So how is all the above handled to ensure that newbies (like this reviewer) and old fans alike can approach Orchestrater of Storms with a sense of understanding and/or excited vigor? Ballin and Ellinger utilize a mix of voice-over narration (Ayvianna Snow and Benoît Carry, who dictate several of Rollin’s notes), stylish transitions between individuals and photographs, and deep exploration of an auteur through the lens of his friends and historical record. Each of these layers create a mosaic that better defines Rollin as an artist that any audience member can connect with. For instance, the above explanation regarding Rollin’s approach to his work comes from a mix of standard talking head interviews from friends, historians, and collaborators, as well as behind-the-scenes footage and final filmed material. It would be far less effective in communicating the story of Rollins if it was just a recitation of events like a book report. Instead, Ballin and Ellinger lay out the information as though making a case for reputation repair, laying down one piece of information after another through various media. Sometimes this means placing three photos down next to each other, the camera slowly moving over each one as the narrator speaks, only for the camera to zoom in on a specific photo as the narration dives into whatever the photo has captured. Other times, we’re shown the photo enhanced before the camera pulls out, bringing to our attention other images of note. This technique helps create momentum to the chronological-based story within Orchestrator of Storms, preventing the documentary from growing languid.


Madeleine Le Despencer. Photo courtesy of Arrow Films.

This approach becomes most effective when exploring frequency with which Rollin was beset by poor timing through the majority of his career. His first film, Le Viol du Vampire (The Rape of the Vampire), released in theaters during a period of local unrest as the May 1968 student strike prevented foreign films from reaching French theaters. Ballin and Ellinger use a composition of news footage, stills, and materials captured by individuals close to Rollins to create context for the history surrounding the release of the film. Context matters because there are two ways to view the release of Le Viol du Vampire. The first is to consider what history states: that the film was received so badly by its audience that they reacted violently, throwing bottles, chairs, and more at the screen. The other is offered by Ballin and Ellinger, who provide additional information to explain why the audience was already riled up and Le Viol du Vampire not being like any typical commercial release was the fodder many needed to express their frustration. Easily, the documentarians could bring up this event as a moment of ridicule, like so many other setbacks that occur throughout Rollin’s career, but they do it to explain how not only was Rollin outside of his colleague’s circle of artistic style but it seemed his timing was lacking regarding public interest and consumption, as well.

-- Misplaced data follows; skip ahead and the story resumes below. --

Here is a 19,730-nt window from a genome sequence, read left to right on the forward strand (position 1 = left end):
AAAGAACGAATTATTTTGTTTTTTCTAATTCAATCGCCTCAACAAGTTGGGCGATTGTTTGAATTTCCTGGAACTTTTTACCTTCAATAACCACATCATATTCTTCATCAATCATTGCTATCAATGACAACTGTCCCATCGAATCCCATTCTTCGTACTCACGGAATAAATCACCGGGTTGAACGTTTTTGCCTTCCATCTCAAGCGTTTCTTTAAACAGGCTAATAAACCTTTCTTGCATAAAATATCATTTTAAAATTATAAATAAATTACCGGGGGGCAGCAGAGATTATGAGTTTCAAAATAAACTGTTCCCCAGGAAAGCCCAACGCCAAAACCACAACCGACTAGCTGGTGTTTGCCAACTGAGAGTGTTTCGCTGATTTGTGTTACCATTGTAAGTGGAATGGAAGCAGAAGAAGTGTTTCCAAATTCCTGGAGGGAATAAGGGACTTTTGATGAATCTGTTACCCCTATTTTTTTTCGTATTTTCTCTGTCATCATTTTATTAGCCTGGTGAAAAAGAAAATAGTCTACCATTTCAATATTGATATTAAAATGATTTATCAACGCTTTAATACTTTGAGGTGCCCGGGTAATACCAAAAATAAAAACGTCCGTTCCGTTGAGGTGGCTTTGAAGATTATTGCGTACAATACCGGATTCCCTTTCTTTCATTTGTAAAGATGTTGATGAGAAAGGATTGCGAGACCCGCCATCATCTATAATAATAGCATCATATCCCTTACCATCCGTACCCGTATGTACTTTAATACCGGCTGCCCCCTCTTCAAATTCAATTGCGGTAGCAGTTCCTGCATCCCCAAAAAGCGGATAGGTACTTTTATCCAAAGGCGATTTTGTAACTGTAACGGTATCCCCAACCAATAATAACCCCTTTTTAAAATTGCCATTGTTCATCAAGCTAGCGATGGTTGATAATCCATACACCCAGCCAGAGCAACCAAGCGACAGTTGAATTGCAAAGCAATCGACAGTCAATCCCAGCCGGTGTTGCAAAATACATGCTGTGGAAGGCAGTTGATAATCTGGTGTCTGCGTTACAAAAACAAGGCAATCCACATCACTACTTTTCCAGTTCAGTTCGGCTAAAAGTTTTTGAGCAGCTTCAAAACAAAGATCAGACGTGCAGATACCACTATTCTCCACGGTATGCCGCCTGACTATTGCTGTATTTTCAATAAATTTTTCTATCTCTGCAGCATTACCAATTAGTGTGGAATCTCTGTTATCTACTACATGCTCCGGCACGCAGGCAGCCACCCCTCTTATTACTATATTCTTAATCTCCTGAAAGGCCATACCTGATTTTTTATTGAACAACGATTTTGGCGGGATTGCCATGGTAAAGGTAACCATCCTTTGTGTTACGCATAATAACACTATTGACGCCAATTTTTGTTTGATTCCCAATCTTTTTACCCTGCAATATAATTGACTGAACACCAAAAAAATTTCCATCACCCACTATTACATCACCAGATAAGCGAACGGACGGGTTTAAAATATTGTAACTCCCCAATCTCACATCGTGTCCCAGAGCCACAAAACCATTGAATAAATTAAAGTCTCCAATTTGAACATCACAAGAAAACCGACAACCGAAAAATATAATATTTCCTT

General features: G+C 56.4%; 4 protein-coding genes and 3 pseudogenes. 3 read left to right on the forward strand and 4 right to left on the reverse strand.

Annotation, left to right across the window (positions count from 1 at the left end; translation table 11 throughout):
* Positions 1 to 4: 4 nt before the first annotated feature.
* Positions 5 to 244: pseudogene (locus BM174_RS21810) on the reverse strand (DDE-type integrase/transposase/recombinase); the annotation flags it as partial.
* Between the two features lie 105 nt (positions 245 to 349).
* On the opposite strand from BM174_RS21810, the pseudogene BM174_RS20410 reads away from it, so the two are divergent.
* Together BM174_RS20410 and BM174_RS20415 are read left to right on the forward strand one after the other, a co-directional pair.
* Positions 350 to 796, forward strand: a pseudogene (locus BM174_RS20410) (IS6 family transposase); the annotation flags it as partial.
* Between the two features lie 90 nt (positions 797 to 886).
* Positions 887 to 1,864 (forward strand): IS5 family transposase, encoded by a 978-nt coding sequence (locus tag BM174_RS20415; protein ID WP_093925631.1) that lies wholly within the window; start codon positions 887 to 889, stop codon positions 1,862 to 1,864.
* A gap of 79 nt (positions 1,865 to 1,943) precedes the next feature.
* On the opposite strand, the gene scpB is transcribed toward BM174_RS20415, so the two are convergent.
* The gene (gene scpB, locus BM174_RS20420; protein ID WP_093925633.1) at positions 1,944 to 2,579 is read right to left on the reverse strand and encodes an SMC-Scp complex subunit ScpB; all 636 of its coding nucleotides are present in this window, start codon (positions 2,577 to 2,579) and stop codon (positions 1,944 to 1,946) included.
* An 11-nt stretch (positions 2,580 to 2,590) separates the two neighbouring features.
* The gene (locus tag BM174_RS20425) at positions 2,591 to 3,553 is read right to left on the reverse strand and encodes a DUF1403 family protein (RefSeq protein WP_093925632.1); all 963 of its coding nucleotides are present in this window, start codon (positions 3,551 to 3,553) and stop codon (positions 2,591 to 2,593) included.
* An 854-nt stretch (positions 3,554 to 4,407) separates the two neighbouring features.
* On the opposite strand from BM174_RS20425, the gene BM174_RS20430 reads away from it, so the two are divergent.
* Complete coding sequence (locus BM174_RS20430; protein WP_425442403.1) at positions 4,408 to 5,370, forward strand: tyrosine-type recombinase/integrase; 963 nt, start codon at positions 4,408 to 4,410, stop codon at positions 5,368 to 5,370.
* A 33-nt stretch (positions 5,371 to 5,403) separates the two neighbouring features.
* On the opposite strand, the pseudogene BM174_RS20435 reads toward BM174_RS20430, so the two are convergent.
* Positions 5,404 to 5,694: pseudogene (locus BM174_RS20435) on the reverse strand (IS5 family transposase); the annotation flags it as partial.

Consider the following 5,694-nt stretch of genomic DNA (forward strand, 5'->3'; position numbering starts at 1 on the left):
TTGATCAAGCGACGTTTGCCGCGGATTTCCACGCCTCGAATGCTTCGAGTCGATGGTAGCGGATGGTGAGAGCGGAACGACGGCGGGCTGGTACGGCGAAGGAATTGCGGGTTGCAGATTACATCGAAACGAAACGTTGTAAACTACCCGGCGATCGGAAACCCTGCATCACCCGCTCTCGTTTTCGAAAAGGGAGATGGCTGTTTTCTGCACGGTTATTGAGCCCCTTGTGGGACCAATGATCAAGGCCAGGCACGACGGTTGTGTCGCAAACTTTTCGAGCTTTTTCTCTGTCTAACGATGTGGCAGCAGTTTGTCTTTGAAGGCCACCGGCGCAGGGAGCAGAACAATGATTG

Photo collage featuring Jean Rollin and Brigitte Lahaie. Photo courtesy of Arrow Films.

At the start of the documentary, the shroud is light as Ballin and Ellinger explore and explain Rollin’s upbringing via his separated actor/director father and intellectual mother. In this portion of Orchestrator of Storms, Ballin and Ellinger use a collage of photographs, historical records, and talking head interviews with their own supportive imagery to guide the audience through the seminal moments in Rollin’s life that bring us to his first film. There’s a holistic approach in the early portions so that the context for Rollin’s work is clear. However, the further into the documentary we go, the more narrow the focus into Rollin’s filmography becomes, looking at the people he worked with and the shift in his career from traditional filmmaker into pornography. As the French attitude toward the naked form is very different from the attitudes of others, it’s important to note that the film not once denigrates Rollin’s time working in pornography, especially because the shift introduced Rollin to actor/muse Brigitte Lahaie (Les raisins de la mort (The Grapes of Death)/Fascination). It’s at this point that Ballin and Ellinger become so entranced by Rollin’s professional ups-and-downs that the audience doesn’t learn much about the man himself outside of his joy during his later years of finally finding an audience for his work. In one interview with CineMuerte Horror Film Festival founder Kier-La Janisse, we’re told a story in which Rollin not only flew himself out to the festival on his own dime (the festival itself being tiny and run by a video store clerk financing it herself), but wrapped himself in incredible joy seeing a sparsely filled theater screening one of his films (Janisse’s not sure if it’s Fascination). Just as Janisse felt elation at Rollin’s jubilation, so does the viewing audience as, by this point, it feels as though we’ve gone on a journey with him. That said, when it’s mentioned that he’s married and that his wife, Simone, starred in his final film, Le masque de la Méduse, one can’t help but wonder about that portion of his life that’s inexplicably left out. If his childhood so influenced his work, wouldn’t his adult life do the same? Amid the stylish transitions, well-executed narrations of Rollin’s words, and deep exploration of an auteur who’s much more appreciated now than ever, one can’t help but feel like Orchestrator of Storms skipped a few chapters in order to drill into the work after providing a baseline on the man.